The Monocot Stem

Monocots are mostly annuals, meaning they live for only a single season. They are most readily recognized by their leaves; although there are exceptions, most monocot leaves exhibit parallel venation. A cross section of a monocot stem (figure 32-13) shows vascular bundles scattered in parenchyma. There may be a layer of sclerenchyma beneath the epidermis.

Epidermis

Vascular Bundles Monocot Stems

Ground Tissue

Vascular Bundle

Ground Tissue

Epidermis

Vascular Bundle

Figure 32-13 Cross section of a monocot stem.

# Notes £ Although this arrangement of vascular bundles represents the simplest organization of stem structures, it is believed to have evolved comparatively recently Examination of the xylem portion of the vascular bundle reveals two (or perhaps three) large vessels surrounded by small, thick-walled tracheids, see figure 32-14. In addition to the vessels, there is commonly another open space sometimes mistaken for a vessel but lacking a cell wall. This space is produced by a fracture; it is not a cell and is not involved in conduction. The phloem portion of the bundle shows sieve-tube elements with companion cells beside them. The entire bundle is surrounded by a bundle sheath of sclerenchyma. Outside the sheath is the parenchyma, consisting of large, thin-walled cells.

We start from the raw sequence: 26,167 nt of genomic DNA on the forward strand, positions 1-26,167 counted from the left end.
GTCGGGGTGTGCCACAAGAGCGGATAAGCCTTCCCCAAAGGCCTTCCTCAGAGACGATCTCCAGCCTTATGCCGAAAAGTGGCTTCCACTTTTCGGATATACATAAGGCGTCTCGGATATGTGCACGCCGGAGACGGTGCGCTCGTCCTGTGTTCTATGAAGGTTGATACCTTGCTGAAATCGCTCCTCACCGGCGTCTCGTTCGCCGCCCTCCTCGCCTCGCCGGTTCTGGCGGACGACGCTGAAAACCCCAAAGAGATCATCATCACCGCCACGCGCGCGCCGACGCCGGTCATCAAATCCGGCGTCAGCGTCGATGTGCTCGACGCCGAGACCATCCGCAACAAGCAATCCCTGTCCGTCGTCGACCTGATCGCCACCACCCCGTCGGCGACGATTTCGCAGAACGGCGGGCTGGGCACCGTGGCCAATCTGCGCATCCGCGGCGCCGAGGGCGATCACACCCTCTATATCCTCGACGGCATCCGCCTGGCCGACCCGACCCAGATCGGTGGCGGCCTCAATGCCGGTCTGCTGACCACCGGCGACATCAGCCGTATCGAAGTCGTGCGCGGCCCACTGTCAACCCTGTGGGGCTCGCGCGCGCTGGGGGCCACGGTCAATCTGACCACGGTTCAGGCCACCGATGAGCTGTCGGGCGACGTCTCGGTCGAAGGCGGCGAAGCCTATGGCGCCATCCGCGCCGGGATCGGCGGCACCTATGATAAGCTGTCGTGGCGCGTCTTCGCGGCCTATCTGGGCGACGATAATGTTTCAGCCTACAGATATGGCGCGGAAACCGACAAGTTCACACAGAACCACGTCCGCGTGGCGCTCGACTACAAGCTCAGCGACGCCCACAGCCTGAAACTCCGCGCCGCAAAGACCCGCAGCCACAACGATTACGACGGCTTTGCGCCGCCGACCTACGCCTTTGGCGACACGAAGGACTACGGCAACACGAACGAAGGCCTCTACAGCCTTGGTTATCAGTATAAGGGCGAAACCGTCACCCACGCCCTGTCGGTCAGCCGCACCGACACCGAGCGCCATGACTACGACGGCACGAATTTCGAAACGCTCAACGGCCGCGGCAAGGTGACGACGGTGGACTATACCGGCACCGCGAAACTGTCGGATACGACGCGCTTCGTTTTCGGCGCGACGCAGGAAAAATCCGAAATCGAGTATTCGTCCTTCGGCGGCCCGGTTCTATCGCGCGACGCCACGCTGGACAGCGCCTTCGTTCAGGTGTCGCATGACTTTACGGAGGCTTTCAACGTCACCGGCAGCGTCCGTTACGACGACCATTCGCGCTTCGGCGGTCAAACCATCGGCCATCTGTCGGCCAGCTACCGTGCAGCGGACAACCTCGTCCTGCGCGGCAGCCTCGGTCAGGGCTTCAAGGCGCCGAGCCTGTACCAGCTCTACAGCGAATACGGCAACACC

Phloem Vessel
Figure 32-14 Much enlarged portion of a monocot vascular bundle, (a) Sieve cell, (b) Xylem vessel, (c) Tracheid. (d) Parenchyma, (e) Fractured open space.

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  • lolita
    Why are monocot vascular bundles scattered?
    8 years ago
  • melissa
    Is green algae monocot or dicot?
    7 years ago
  • Debra
    What are the features of a phloem vessel?
    7 years ago
  • fnan
    Is green algae monocotyledon?
    3 years ago
  • ilmari
    What is the effect of vascular bundle for scattered in monocot stem?
    3 years ago

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